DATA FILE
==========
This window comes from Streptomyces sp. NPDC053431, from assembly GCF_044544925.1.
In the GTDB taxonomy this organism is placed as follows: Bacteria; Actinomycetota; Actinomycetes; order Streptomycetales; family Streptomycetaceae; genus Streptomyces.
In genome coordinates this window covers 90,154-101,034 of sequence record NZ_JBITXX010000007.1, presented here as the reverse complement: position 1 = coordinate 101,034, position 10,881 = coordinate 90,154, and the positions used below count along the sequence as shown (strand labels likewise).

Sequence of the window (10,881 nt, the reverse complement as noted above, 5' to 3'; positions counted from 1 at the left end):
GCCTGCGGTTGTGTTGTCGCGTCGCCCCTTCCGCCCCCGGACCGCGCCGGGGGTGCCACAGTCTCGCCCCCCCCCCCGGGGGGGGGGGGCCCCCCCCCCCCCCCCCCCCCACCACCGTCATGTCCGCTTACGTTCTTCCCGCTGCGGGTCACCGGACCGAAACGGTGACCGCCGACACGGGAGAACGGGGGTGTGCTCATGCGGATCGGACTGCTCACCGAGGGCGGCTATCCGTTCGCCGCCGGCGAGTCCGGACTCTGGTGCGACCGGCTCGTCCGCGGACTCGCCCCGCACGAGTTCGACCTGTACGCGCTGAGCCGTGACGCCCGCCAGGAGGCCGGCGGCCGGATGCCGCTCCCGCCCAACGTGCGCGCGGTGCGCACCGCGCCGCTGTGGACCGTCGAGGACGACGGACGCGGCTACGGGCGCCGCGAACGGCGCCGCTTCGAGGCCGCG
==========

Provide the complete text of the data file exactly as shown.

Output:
This window comes from Streptomyces sp. NPDC053431, from assembly GCF_044544925.1.
In the GTDB taxonomy this organism is placed as follows: Bacteria; Actinomycetota; Actinomycetes; order Streptomycetales; family Streptomycetaceae; genus Streptomyces.
In genome coordinates this window covers 90,154-101,034 of sequence record NZ_JBITXX010000007.1, presented here as the reverse complement: position 1 = coordinate 101,034, position 10,881 = coordinate 90,154, and the positions used below count along the sequence as shown (strand labels likewise).

Sequence of the window (10,881 nt, the reverse complement as noted above, 5' to 3'; positions counted from 1 at the left end):
GCCTGCGGTTGTGTTGTCGCGTCGCCCCTTCCGCCCCCGGACCGCGCCGGGGGTGCCACAGTCTCGCCCCCCCCCCCGGGGGGGGGGGGCCCCCCCCCCCCCCCCCCCCCACCACCGTCATGTCCGCTTACGTTCTTCCCGCTGCGGGTCACCGGACCGAAACGGTGACCGCCGACACGGGAGAACGGGGGTGTGCTCATGCGGATCGGACTGCTCACCGAGGGCGGCTATCCGTTCGCCGCCGGCGAGTCCGGACTCTGGTGCGACCGGCTCGTCCGCGGACTCGCCCCGCACGAGTTCGACCTGTACGCGCTGAGCCGTGACGCCCGCCAGGAGGCCGGCGGCCGGATGCCGCTCCCGCCCAACGTGCGCGCGGTGCGCACCGCGCCGCTGTGGACCGTCGAGGACGACGGACGCGGCTACGGGCGCCGCGAACGGCGCCGCTTCGAGGCCGCG